Nov 10, 2008 | 2005 kawasaki KX 250 F

1 Answer

Bleeding front brakes


Bleed the master first, make sure that there is plenty of fluid going through there and all the air is out. Then, once the master is fully bled, the fluid will pull through the lines quickly. Just do one line at a time, and once you do them both and get good pressure you want to zip tie the lever to the bar overnight to make sure you get all the little bubbles out. Hope that helps.

Nov 10, 2008 | 1996 Suzuki VX 800

1 Answer

Bleeding front brakes


Bleed the master first, make sure that there is plenty of fluid going through there and all the air is out. Then, once the master is fully bled, the fluid will pull through the lines quickly. Just do one line at a time, and once you do them both and get good pressure you want to zip tie the lever to the bar overnight to make sure you get all the little bubbles out. Hope that helps.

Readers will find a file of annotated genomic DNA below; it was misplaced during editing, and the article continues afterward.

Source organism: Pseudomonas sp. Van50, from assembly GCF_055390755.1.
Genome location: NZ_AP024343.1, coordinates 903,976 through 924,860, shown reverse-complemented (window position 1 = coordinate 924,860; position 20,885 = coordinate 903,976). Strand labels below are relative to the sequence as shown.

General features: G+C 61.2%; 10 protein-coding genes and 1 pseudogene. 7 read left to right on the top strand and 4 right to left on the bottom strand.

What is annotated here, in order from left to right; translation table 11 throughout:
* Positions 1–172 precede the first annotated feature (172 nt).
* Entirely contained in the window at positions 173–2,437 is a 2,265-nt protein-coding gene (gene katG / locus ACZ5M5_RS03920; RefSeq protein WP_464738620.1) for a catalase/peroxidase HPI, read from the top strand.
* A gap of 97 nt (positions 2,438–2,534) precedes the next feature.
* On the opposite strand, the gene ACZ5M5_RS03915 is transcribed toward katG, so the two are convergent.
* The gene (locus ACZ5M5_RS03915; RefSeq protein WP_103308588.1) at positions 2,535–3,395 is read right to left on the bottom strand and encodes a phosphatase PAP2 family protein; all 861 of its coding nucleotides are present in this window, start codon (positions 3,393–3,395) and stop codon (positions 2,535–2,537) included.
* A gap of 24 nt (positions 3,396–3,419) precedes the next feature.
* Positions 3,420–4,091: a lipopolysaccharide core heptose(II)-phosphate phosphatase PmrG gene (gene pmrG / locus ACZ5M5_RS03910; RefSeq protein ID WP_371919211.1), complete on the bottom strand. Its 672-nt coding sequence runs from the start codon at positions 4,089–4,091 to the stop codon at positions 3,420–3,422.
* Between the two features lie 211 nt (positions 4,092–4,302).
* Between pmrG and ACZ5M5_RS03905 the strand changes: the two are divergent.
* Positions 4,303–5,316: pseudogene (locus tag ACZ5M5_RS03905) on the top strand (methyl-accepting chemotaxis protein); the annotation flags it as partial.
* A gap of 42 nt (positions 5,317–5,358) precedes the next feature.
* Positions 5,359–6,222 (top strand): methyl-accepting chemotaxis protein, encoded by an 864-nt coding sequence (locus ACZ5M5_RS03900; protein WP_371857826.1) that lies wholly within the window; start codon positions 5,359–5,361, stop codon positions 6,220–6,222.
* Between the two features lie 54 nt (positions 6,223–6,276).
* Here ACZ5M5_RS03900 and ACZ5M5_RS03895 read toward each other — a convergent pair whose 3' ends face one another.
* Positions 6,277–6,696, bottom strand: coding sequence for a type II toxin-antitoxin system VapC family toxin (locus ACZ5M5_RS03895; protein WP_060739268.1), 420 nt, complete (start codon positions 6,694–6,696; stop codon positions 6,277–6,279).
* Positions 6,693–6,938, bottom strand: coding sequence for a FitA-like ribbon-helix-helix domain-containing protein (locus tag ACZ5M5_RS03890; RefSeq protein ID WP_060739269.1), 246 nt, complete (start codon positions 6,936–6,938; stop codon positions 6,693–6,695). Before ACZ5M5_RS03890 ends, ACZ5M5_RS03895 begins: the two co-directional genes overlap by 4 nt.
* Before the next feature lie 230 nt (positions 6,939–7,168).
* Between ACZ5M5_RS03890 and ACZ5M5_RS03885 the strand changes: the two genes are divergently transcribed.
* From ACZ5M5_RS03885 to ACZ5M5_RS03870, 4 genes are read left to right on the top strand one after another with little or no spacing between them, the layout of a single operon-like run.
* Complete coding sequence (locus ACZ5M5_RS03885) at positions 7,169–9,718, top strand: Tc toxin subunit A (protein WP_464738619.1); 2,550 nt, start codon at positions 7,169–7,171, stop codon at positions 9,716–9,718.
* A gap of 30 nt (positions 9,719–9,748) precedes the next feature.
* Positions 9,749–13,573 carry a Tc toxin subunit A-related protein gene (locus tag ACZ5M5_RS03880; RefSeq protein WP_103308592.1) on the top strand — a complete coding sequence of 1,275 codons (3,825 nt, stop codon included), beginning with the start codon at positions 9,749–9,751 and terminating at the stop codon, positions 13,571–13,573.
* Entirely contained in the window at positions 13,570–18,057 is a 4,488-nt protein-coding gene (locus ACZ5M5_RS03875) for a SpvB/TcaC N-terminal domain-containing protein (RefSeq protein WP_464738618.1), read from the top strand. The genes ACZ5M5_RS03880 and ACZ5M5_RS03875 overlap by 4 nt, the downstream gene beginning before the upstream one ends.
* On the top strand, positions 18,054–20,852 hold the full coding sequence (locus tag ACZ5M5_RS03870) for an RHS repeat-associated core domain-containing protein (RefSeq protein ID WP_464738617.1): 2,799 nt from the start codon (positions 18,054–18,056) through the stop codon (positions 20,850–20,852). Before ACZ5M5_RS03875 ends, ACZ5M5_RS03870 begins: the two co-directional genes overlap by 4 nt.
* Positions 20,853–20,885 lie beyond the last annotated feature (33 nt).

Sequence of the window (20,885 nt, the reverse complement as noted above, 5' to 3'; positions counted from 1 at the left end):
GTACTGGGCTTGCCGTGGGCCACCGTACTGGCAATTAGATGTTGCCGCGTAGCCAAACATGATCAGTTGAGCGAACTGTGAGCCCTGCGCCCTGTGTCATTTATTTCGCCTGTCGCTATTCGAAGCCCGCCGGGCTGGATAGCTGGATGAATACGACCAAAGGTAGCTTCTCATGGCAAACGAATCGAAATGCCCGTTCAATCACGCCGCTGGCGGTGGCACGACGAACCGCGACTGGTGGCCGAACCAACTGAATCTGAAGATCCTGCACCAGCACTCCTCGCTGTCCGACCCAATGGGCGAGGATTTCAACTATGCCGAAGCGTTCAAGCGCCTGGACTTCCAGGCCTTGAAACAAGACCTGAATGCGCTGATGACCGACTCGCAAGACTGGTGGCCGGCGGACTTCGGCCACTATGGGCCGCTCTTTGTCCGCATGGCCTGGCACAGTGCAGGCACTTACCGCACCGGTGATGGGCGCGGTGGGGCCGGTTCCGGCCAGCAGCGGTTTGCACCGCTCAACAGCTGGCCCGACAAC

Nov 10, 2008 | 1989 Suzuki GSX 550 EF

1 Answer

Bleeding front brakes


Bleed the master first, make sure that there is plenty of fluid going through there and all the air is out. Then, once the master is fully bled, the fluid will pull through the lines quickly. Just do one line at a time, and once you do them both and get good pressure you want to zip tie the lever to the bar overnight to make sure you get all the little bubbles out. Hope that helps.

Nov 10, 2008 | 1992 Suzuki GSX-R 750 WN